in 2011 — though Garpska says more than half the fans last season were from UNH. For a school that once banned tailgating on its campus, a new focus on gameday atmosphere will likely be a welcome change for fans. Kenney spoke of plans for live music in the plaza at Patriot Place, along with DJ’s and live bands for the students. Free parking, a rarity in college football (many schools require donations in excess of $1,000 for season-long parking spots close to the stadium), won’t hurt people’s appetites for tailgating either. Coach Charley Molnar understands what the experience is like, having coached at Notre Dame for two seasons. “It’s all things that surrounded the game,” Molnar said. “It’s the tailgating, the playing catch in the parking lot — all that should be happening in Foxborough.” “I want UMass football games to be a red-letter day, to be non-negotiable dates locked into people’s schedules the moment our schedule comes out,” he continued. “There’s no reason we can’t have a day like they have in South Bend, like they have in Ann Arbor or Tallahassee.” UMass administrators aren’t under any delusions that they are Notre Dame, Michigan or Florida State (where Kenney once worked). The product on the field is going to take time, and while tailgating is fun, wins and losses on the field are obviously a huge aspect of the Saturday atmosphere. At Western Kentucky, the last school to make the FCS to FBS transition, the move up brought a definitive change in feel, according to the school’s ticket manager, Matt Morrison. “The atmosphere was great, but we struggled on the field,” Morrison said. “We had a good year last year, and it felt like we were finally able to turn over that three to four year transition period. The early struggles on the field were very real for the Hilltoppers, who went from Sept. 20, 2007 to Oct. 23, 2010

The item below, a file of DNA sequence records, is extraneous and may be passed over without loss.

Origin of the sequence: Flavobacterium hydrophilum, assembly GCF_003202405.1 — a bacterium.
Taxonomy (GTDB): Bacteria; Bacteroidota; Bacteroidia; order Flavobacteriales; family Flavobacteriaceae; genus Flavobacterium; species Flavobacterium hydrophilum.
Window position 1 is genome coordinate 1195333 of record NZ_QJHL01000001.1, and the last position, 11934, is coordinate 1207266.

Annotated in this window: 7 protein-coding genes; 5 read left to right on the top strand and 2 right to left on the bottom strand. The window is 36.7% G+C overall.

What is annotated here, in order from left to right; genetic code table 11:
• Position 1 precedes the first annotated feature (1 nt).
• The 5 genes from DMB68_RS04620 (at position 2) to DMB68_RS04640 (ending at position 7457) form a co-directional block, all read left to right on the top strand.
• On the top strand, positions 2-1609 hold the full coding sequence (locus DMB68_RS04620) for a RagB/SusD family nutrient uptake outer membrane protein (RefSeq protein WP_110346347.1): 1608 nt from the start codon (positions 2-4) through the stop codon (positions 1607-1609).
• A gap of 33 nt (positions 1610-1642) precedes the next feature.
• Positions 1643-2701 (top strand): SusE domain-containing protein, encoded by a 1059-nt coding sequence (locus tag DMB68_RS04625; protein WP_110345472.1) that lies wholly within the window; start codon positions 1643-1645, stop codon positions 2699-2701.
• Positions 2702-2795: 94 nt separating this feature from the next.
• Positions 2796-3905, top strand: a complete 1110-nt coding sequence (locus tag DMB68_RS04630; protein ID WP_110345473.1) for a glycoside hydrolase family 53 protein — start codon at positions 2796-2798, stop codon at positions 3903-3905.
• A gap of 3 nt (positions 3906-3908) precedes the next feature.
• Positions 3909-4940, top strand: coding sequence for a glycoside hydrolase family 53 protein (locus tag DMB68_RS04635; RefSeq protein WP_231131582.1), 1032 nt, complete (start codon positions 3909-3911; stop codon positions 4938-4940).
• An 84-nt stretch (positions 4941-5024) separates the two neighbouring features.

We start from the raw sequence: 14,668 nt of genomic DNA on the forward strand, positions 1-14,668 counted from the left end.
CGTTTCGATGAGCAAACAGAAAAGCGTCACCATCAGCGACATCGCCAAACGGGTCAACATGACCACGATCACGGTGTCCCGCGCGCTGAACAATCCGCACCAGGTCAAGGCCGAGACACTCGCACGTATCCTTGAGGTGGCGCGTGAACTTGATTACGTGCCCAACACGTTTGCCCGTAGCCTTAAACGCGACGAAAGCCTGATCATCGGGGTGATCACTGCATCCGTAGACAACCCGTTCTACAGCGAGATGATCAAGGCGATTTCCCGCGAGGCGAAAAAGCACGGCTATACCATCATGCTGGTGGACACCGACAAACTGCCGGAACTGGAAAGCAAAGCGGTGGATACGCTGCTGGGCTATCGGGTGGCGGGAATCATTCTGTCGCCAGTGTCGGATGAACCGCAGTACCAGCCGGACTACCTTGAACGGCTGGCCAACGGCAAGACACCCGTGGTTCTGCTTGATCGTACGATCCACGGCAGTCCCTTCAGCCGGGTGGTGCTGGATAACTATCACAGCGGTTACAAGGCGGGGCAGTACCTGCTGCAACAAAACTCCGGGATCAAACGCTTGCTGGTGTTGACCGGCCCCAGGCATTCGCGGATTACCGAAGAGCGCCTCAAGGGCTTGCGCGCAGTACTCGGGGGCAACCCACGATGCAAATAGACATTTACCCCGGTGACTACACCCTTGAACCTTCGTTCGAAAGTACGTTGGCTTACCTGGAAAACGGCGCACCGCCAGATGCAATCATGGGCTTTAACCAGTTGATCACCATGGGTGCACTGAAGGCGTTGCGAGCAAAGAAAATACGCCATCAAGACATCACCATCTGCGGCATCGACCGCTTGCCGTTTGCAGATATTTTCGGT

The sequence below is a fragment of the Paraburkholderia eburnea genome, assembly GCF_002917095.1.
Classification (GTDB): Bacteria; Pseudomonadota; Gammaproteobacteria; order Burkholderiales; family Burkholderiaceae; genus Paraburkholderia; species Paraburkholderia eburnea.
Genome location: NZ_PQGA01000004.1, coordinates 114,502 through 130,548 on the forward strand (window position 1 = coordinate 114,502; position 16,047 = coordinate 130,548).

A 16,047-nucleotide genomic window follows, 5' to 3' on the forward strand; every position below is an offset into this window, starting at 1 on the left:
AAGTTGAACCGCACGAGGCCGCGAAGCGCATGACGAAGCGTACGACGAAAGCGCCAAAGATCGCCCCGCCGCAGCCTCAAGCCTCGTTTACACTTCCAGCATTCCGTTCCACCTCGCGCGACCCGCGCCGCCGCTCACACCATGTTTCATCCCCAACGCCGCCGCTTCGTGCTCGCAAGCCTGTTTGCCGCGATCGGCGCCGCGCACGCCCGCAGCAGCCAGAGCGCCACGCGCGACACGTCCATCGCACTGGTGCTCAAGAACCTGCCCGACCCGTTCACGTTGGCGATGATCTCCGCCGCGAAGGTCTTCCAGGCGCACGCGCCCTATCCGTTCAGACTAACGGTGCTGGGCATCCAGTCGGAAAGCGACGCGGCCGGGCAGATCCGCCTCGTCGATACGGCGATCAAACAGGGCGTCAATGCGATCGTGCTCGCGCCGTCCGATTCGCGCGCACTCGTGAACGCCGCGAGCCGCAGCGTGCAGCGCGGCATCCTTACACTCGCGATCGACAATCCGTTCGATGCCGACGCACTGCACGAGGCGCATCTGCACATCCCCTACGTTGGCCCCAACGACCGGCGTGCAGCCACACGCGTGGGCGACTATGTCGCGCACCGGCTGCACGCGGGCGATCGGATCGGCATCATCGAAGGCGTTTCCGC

without a win over an FBS team, but those who stayed the course saw WKU go 7-5 and finish second in the Sun Belt last year. “That momentum has carried over into excitement for this season,” Morrison said. Momentum is something that UMass doesn’t have yet. If wins on the field are what it takes, it might be a while. Perhaps the freshness of the idea of top-level football, along with what UMass provides to add to the atmosphere will be enough. Ultimately, though, there’s only so much you can build. The true attraction to a college football Saturday is the people — whether it’s sharing a weekend day with family, cooking the perfect steak for your best friend, or sharing a beverage with a new friend you just met. Ultimately, it’s a sense of community, not the product on the field that packs parking lots on Saturdays. Ultimately, to build this, you need them to come. This article is the second in a series that will examine UMass’ move to FBS and Gillette Stadium. For the first article on ticket sales, click here